Think of a building where you have a wearable computer. What is it going to be like? It’s an intriguing idea that people have explored in science-fiction and fantasy, but it’s not so far off now. Currently, we’re playing with a HoloLens from Microsoft and we’ve got an entire outdoor landscape manifesting on this table. You wear this thing, and suddenly you see this beautiful outdoor setting which you can virtually walk around, see sensor information manifesting on it, point to it and interact. This was in the realm of fantasy, but we’re building it now.

The roles for the virtual and the real are going to change. These constructs will be mobile, and you’re going to bring your virtual bubble with you as you walk around. The future definition of the individual is similarly intriguing. This will all probably affect workspaces and social spaces too. I don’t know exactly how it will roll out, but it will involve very creative architects—they can go a long way with this, I’m certain.

Towards a resynthesized reality

In that kind of environment, the boundaries of the living, where the natural starts and ends, become very vague.

This is going to be a major issue in the future. The world of information wants to have a presence in the real world in different ways, and we’re blurring that boundary a bit. But we’re not going completely virtual. Most of the stuff in VR really is VR, where you’re just in a virtual space and that’s it. What we do is to have the real world driving the virtual environment in real time. We call it the resynthesized reality, built on top of what we call cross-reality—it’s another idea of a distributed top layer that is resynthesizing perceived reality through the sensor data.

People will be growing up in this world. We’re getting to the point where we don’t need to pose a query to the web—it’s going to be driven by context and what the digital world, or the cloud, or the virtual world thinks is important. We’re basically going to augment humans at first via these techniques and resources. Some of them will be cognitive, some of them will be visceral or sensorial. Eventually, we’re going to transform ourselves and everything via sculpting DNA—who knows what we’ll do if we go far enough? There are other people working on those aspects here. That’s an intriguing future that is highly discontinuous.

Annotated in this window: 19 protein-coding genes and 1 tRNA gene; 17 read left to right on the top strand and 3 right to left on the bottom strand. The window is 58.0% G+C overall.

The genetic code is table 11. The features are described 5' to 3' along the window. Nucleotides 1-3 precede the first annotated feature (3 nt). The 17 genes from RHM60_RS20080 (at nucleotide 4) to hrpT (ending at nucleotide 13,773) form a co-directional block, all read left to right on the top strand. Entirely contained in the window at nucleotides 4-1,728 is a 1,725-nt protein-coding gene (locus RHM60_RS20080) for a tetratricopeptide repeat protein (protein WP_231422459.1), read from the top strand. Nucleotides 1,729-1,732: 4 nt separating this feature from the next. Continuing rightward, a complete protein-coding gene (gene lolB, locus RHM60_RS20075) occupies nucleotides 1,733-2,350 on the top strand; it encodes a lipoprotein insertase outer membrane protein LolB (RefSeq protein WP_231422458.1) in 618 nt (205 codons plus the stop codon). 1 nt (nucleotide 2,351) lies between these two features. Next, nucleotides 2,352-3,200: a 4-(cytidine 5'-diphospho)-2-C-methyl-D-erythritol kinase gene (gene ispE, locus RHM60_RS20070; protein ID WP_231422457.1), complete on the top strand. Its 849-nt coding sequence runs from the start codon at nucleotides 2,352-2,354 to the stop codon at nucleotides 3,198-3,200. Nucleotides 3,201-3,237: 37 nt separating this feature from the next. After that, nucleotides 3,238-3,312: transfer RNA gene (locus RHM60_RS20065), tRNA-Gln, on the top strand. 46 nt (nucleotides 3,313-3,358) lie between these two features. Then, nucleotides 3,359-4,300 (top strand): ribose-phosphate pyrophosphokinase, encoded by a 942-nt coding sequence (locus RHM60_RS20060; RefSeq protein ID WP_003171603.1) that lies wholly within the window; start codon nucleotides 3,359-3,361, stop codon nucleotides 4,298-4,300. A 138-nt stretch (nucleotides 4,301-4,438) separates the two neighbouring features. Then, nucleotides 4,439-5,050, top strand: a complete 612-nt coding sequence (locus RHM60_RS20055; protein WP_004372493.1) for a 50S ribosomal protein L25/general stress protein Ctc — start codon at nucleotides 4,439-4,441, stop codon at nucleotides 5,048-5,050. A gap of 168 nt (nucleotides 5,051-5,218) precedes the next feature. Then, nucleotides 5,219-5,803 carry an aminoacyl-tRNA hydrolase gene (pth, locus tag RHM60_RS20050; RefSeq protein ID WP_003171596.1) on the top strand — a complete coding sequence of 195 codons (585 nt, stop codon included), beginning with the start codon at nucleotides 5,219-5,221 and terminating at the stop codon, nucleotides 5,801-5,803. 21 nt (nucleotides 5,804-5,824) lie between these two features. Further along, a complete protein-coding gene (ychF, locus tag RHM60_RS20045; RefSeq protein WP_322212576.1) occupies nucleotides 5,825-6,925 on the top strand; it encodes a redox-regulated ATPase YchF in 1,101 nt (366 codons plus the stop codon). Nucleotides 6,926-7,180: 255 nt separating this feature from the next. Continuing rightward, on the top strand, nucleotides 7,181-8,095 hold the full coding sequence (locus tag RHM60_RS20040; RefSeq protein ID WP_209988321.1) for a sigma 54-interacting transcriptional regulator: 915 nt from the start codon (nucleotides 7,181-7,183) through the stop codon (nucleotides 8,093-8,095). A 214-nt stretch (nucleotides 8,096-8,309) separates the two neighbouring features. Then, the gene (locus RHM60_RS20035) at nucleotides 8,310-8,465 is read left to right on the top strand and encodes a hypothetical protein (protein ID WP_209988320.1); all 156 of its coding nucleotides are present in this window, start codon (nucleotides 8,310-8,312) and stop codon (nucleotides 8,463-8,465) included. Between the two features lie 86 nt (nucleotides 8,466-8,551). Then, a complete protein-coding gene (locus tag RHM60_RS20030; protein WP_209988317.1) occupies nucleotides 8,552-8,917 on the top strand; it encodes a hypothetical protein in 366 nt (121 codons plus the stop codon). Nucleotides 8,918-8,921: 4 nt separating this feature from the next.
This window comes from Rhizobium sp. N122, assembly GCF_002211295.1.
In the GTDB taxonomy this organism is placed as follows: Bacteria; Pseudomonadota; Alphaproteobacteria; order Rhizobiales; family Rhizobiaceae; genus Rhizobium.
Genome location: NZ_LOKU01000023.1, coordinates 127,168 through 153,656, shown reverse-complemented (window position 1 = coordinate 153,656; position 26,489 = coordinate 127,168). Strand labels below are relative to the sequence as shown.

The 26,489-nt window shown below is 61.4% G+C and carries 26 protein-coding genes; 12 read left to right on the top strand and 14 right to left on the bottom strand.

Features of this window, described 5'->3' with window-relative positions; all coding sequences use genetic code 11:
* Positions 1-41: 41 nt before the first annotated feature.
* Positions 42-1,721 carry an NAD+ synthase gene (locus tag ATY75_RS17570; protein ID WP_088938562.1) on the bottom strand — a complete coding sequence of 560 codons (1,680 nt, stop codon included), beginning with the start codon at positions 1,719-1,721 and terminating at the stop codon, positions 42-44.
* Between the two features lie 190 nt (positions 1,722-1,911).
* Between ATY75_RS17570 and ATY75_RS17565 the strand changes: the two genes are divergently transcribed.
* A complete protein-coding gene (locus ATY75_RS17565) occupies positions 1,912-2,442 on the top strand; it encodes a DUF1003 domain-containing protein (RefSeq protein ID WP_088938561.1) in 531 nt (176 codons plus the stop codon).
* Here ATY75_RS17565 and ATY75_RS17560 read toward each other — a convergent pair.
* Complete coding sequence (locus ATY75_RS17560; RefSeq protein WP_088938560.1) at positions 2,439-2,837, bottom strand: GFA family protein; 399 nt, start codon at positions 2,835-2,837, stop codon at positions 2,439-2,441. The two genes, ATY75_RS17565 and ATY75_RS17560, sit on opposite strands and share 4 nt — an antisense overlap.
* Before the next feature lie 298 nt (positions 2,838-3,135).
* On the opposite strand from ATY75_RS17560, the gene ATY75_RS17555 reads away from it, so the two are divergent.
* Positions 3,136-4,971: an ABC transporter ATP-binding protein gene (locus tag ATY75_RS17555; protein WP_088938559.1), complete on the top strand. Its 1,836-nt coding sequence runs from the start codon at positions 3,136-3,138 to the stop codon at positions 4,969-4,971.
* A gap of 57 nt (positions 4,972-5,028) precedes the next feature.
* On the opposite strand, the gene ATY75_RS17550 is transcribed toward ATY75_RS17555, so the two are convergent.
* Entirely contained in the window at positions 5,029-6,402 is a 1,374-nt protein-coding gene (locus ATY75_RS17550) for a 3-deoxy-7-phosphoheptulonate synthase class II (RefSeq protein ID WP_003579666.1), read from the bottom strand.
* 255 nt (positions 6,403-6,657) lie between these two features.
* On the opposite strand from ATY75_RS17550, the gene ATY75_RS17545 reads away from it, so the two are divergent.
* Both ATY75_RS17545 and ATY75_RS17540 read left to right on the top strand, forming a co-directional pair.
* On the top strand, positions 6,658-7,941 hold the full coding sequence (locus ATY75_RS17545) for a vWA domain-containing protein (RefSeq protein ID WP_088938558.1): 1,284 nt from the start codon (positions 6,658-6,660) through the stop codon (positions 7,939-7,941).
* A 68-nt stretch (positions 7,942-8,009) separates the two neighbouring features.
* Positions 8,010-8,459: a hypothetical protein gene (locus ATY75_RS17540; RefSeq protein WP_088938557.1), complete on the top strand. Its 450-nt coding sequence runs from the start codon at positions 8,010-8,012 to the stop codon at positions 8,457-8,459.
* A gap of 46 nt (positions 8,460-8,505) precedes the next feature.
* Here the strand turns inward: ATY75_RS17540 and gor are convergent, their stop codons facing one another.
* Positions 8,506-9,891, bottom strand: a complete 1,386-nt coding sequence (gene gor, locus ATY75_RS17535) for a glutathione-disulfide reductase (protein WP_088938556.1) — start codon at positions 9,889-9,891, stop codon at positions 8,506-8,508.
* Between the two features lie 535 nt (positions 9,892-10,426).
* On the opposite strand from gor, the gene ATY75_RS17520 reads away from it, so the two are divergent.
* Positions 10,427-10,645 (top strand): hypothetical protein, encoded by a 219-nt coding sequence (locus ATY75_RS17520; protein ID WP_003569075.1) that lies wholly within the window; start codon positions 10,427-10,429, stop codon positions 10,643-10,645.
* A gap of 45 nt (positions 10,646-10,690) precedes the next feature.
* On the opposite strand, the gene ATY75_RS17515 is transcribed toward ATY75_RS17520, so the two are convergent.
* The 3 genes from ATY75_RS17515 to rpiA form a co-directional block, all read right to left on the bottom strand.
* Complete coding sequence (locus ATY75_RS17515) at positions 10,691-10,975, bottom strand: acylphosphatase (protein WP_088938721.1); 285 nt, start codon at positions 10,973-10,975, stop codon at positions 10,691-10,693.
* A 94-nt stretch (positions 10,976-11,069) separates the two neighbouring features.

Another technological dilemma we found in the philosophical literature is how far we go in geo-engineering or eco-engineering. What’s your vision of this issue?

We need all the tricks at our disposal because we need to be ready and looking at all the possible climate forecasts—we’re soon going to be at a point where we’ll be seeing significant warming effects. Eventually, if we spray the sulfates or whatever else into the stratosphere, it may relieve some of the symptoms of warming without huge side effects, although we don’t know the climate well enough to say for sure what will happen in detail. We have to make better models, do some limited tests of these ideas, see what’s possible, effective, and feasible. The danger is that we see it as a panacea—“Oh, we can just spray some stuff and then we can keep on burning fossil fuels”—that’s the worst possible outcome. We’ve got to get off of carbon-based energy, maybe use techniques like these to control temperatures in the near future. Then, if we knew how to pull carbon effectively out of the air at some point, we can fix this properly and regulate actual climate. We’re going to have to master the climate anyway someday because it goes through natural cycles. If humans are around long enough for that to affect us, I think we’ll have to be able to deal with it, unless we get to a point where we don’t care about climate, for example, if we have transcended into something else that’s climate agnostic. We are on the cusp of seeing what that is going to be. It’s an exciting time to be around because no matter what happens there will be profound changes and we are close to seeing them all out.

 

This article was initially published in Stream 04 - The Paradoxes of the living in November 2017.